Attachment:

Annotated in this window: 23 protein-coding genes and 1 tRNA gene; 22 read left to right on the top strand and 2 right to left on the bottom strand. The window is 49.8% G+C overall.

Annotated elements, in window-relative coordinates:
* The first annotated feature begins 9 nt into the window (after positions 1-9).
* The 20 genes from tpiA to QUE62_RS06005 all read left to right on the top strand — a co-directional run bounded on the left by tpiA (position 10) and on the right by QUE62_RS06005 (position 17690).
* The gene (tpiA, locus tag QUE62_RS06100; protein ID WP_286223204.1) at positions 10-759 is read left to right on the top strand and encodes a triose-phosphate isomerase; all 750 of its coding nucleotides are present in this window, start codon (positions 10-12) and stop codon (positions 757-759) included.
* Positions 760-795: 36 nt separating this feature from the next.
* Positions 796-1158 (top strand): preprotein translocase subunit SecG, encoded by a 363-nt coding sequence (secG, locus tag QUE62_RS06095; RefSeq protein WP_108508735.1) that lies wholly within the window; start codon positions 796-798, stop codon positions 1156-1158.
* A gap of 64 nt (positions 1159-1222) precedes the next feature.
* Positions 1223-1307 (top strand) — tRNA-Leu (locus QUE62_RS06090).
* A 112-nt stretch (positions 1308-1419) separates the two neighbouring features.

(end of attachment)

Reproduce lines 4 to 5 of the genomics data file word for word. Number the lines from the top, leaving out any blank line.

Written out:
* The 20 genes from tpiA to QUE62_RS06005 all read left to right on the top strand — a co-directional run bounded on the left by tpiA (position 10) and on the right by QUE62_RS06005 (position 17690).
* The gene (tpiA, locus tag QUE62_RS06100; protein ID WP_286223204.1) at positions 10-759 is read left to right on the top strand and encodes a triose-phosphate isomerase; all 750 of its coding nucleotides are present in this window, start codon (positions 10-12) and stop codon (positions 757-759) included.